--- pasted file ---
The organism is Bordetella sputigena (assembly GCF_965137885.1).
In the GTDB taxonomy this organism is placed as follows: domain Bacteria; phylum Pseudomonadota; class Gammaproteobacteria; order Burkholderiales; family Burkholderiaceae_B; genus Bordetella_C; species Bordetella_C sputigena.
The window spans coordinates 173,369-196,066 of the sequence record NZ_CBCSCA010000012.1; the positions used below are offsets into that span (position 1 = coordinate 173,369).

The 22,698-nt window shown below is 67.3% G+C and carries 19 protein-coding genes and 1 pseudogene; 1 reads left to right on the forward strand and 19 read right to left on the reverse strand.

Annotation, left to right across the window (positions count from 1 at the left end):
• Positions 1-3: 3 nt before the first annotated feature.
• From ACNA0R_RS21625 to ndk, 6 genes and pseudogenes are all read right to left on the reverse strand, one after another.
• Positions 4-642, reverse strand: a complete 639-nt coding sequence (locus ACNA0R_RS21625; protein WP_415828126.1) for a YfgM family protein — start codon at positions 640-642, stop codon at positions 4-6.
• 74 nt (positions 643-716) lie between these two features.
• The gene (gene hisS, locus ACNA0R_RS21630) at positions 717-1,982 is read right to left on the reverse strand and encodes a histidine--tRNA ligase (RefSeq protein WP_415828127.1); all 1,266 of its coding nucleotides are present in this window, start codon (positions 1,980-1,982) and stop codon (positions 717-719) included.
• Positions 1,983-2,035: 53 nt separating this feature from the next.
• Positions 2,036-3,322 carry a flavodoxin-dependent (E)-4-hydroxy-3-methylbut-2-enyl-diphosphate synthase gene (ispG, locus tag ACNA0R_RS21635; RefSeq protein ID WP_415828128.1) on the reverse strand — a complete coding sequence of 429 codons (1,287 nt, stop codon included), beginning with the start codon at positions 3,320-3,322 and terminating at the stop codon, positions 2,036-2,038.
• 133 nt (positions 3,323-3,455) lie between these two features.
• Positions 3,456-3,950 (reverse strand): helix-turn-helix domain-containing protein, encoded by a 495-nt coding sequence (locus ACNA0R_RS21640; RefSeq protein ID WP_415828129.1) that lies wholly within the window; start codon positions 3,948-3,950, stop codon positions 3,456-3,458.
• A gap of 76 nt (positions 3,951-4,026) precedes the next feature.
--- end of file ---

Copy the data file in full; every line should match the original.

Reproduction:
The organism is Bordetella sputigena (assembly GCF_965137885.1).
In the GTDB taxonomy this organism is placed as follows: domain Bacteria; phylum Pseudomonadota; class Gammaproteobacteria; order Burkholderiales; family Burkholderiaceae_B; genus Bordetella_C; species Bordetella_C sputigena.
The window spans coordinates 173,369-196,066 of the sequence record NZ_CBCSCA010000012.1; the positions used below are offsets into that span (position 1 = coordinate 173,369).

The 22,698-nt window shown below is 67.3% G+C and carries 19 protein-coding genes and 1 pseudogene; 1 reads left to right on the forward strand and 19 read right to left on the reverse strand.

Annotation, left to right across the window (positions count from 1 at the left end):
• Positions 1-3: 3 nt before the first annotated feature.
• From ACNA0R_RS21625 to ndk, 6 genes and pseudogenes are all read right to left on the reverse strand, one after another.
• Positions 4-642, reverse strand: a complete 639-nt coding sequence (locus ACNA0R_RS21625; protein WP_415828126.1) for a YfgM family protein — start codon at positions 640-642, stop codon at positions 4-6.
• 74 nt (positions 643-716) lie between these two features.
• The gene (gene hisS, locus ACNA0R_RS21630) at positions 717-1,982 is read right to left on the reverse strand and encodes a histidine--tRNA ligase (RefSeq protein WP_415828127.1); all 1,266 of its coding nucleotides are present in this window, start codon (positions 1,980-1,982) and stop codon (positions 717-719) included.
• Positions 1,983-2,035: 53 nt separating this feature from the next.
• Positions 2,036-3,322 carry a flavodoxin-dependent (E)-4-hydroxy-3-methylbut-2-enyl-diphosphate synthase gene (ispG, locus tag ACNA0R_RS21635; RefSeq protein ID WP_415828128.1) on the reverse strand — a complete coding sequence of 429 codons (1,287 nt, stop codon included), beginning with the start codon at positions 3,320-3,322 and terminating at the stop codon, positions 2,036-2,038.
• 133 nt (positions 3,323-3,455) lie between these two features.
• Positions 3,456-3,950 (reverse strand): helix-turn-helix domain-containing protein, encoded by a 495-nt coding sequence (locus ACNA0R_RS21640; RefSeq protein ID WP_415828129.1) that lies wholly within the window; start codon positions 3,948-3,950, stop codon positions 3,456-3,458.
• A gap of 76 nt (positions 3,951-4,026) precedes the next feature.